EVERETT — Work is almost finished on the massive building where the Boeing Co. plans to make the similarly massive wings for its new 777X jetliner. The sound of construction — a chattering grinder, a buzzing power drill, cooling fans for a heavy lifter — filled the nearly empty interior Thursday.
Even as workers put final touches on the building, a robotic machine laid down carbon-fiber tape over jigs, making practice parts while Boeing workers fine-tuned the industry-leading equipment. When the composite wing center — as the building is called — starts production next year, it will make the area a leader in composite-materials manufacturing, technology crucial to the future of making jetliners.
Boeing’s promise to bring the increasingly popular production process to metro Puget Sound was key to convincing Machinists union members to pass a concession-laden contract in 2014. The state also approved tax breaks worth an estimated $8.7 billion over 16 years.
The company broke ground on the composite wing center in October 2014, after tearing down several single-story office buildings from the 1960s.
Unlike other composite-material wings, such as on the 787 or the Airbus A350, the 777X wing spars and skin will be made as single pieces. That means fewer parts have to be joined, making them cheaper to produce and lighter.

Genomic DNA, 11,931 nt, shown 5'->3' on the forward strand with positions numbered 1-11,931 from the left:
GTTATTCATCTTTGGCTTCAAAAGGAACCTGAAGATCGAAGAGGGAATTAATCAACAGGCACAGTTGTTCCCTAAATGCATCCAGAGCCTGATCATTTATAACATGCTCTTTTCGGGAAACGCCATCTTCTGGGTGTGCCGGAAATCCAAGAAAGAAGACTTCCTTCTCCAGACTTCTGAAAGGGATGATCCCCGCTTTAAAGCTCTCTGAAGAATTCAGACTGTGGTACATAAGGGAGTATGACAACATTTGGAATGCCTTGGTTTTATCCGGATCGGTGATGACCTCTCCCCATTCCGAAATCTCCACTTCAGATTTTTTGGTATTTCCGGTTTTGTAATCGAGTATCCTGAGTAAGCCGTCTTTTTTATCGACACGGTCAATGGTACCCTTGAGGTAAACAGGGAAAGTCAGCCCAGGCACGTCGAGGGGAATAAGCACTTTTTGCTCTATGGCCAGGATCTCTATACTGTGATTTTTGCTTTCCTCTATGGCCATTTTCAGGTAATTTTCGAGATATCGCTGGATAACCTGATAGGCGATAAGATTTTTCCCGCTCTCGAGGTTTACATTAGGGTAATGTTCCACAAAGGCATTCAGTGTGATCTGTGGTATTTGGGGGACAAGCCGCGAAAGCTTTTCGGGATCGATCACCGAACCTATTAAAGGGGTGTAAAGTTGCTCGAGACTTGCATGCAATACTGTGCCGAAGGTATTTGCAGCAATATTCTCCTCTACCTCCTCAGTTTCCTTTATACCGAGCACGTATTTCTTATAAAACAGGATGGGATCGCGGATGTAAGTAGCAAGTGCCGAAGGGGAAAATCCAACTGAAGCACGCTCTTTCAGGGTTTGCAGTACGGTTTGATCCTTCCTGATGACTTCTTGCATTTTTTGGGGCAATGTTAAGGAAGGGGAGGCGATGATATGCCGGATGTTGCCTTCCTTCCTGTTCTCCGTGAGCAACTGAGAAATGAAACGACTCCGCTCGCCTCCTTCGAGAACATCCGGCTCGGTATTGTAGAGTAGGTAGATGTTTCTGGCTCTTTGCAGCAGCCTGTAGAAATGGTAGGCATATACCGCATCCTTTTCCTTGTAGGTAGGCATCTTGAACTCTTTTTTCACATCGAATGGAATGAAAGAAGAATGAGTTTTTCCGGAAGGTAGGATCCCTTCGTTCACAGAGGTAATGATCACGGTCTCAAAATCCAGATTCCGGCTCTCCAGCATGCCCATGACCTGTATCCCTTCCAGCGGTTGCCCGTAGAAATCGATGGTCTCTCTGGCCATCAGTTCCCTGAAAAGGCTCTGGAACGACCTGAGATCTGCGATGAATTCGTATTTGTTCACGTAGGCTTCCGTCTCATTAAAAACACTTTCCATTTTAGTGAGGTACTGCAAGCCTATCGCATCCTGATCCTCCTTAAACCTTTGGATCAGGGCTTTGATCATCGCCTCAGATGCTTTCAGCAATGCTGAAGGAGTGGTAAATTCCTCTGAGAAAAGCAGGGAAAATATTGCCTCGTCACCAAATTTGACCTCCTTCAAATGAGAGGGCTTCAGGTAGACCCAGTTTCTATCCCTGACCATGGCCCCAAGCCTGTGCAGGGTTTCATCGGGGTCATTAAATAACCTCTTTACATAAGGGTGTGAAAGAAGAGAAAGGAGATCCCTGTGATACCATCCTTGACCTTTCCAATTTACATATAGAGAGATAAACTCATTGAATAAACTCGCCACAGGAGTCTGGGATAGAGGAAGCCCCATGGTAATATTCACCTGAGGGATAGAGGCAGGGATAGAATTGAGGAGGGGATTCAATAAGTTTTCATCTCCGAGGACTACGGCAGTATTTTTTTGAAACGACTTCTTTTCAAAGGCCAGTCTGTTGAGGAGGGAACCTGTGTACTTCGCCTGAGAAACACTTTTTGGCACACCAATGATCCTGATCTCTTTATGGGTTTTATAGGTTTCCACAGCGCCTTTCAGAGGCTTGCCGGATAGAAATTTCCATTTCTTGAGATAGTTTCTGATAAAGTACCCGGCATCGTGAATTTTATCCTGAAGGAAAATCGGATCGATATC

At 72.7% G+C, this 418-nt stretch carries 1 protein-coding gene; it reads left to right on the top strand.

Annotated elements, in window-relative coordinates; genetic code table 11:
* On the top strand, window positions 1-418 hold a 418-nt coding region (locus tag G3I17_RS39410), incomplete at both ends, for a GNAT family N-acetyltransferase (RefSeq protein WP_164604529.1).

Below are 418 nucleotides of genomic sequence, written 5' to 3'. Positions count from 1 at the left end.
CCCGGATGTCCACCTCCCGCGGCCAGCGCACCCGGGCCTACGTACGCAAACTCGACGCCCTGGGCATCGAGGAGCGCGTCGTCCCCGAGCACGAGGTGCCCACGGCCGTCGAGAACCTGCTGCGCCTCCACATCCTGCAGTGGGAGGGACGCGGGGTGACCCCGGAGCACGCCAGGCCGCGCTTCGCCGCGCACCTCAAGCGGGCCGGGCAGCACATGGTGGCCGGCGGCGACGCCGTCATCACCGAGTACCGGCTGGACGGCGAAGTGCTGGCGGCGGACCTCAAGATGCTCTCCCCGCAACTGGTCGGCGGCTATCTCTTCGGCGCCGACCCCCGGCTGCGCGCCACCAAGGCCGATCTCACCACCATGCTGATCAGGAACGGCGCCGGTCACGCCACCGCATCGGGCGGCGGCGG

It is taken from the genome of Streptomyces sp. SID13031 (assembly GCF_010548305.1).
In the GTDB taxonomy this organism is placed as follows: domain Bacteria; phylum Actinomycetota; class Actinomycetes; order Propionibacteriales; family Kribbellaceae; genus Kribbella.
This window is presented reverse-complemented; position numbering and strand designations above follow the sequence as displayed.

After the carbon-fiber tape is laid down, the parts will be trimmed and then cooked in a 120-foot-long autoclave, currently the biggest in the world. There is room for two more giant autoclaves, but they likely won’t be added until around 2020, when the company plans to start making more 777Xs each month, said Eric Lindblad, vice president in charge of 777X wing integration.
“What comes into this building are thousands and thousands of feet of carbon-fiber material,” he said. “For each airplane, there are only eight parts that leave this building.”
Those pieces will be taken to Boeing’s main Everett factory, where the wings will actually be assembled. The 777X final assembly line also will be in the main factory, where Boeing currently assembles the 747, 767, 777 and 787.
The company will not say how many people it expects the 777X program to employ. However, according to site selection documents sent by Boeing to various states in late 2013, the 777X line is expected to have about 3,250 workers in 2018, peak in 2024 at 8,500 and reduce to about 7,250 by 2026. The wing production center will have more than 2,000 workers, according to the documents.